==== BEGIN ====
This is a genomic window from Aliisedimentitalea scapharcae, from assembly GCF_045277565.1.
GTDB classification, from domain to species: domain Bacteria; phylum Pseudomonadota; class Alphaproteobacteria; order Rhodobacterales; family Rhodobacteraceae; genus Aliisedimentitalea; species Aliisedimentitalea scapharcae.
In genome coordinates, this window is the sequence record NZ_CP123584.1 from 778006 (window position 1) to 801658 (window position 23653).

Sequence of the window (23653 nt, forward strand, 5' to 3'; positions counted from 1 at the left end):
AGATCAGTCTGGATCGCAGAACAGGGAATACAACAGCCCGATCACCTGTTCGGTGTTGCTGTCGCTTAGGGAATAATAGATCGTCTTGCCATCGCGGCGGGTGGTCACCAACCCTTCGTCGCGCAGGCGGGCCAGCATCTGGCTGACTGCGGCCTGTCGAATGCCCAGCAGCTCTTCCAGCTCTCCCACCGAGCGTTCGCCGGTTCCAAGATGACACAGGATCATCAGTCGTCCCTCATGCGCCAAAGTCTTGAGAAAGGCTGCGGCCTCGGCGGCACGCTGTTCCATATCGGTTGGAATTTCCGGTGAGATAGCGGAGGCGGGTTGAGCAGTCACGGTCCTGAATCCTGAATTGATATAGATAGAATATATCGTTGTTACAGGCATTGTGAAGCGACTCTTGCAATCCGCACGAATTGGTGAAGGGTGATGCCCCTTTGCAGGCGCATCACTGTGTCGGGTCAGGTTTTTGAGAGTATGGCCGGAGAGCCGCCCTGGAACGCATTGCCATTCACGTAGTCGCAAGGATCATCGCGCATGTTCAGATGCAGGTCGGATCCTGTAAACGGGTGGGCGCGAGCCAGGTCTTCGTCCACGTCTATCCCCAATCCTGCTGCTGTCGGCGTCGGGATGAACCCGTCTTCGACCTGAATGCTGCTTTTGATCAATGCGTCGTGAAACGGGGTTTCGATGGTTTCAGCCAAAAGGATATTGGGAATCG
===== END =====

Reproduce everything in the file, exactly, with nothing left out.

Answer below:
This is a genomic window from Aliisedimentitalea scapharcae, from assembly GCF_045277565.1.
GTDB classification, from domain to species: domain Bacteria; phylum Pseudomonadota; class Alphaproteobacteria; order Rhodobacterales; family Rhodobacteraceae; genus Aliisedimentitalea; species Aliisedimentitalea scapharcae.
In genome coordinates, this window is the sequence record NZ_CP123584.1 from 778006 (window position 1) to 801658 (window position 23653).

Sequence of the window (23653 nt, forward strand, 5' to 3'; positions counted from 1 at the left end):
AGATCAGTCTGGATCGCAGAACAGGGAATACAACAGCCCGATCACCTGTTCGGTGTTGCTGTCGCTTAGGGAATAATAGATCGTCTTGCCATCGCGGCGGGTGGTCACCAACCCTTCGTCGCGCAGGCGGGCCAGCATCTGGCTGACTGCGGCCTGTCGAATGCCCAGCAGCTCTTCCAGCTCTCCCACCGAGCGTTCGCCGGTTCCAAGATGACACAGGATCATCAGTCGTCCCTCATGCGCCAAAGTCTTGAGAAAGGCTGCGGCCTCGGCGGCACGCTGTTCCATATCGGTTGGAATTTCCGGTGAGATAGCGGAGGCGGGTTGAGCAGTCACGGTCCTGAATCCTGAATTGATATAGATAGAATATATCGTTGTTACAGGCATTGTGAAGCGACTCTTGCAATCCGCACGAATTGGTGAAGGGTGATGCCCCTTTGCAGGCGCATCACTGTGTCGGGTCAGGTTTTTGAGAGTATGGCCGGAGAGCCGCCCTGGAACGCATTGCCATTCACGTAGTCGCAAGGATCATCGCGCATGTTCAGATGCAGGTCGGATCCTGTAAACGGGTGGGCGCGAGCCAGGTCTTCGTCCACGTCTATCCCCAATCCTGCTGCTGTCGGCGTCGGGATGAACCCGTCTTCGACCTGAATGCTGCTTTTGATCAATGCGTCGTGAAACGGGGTTTCGATGGTTTCAGCCAAAAGGATATTGGGAATCG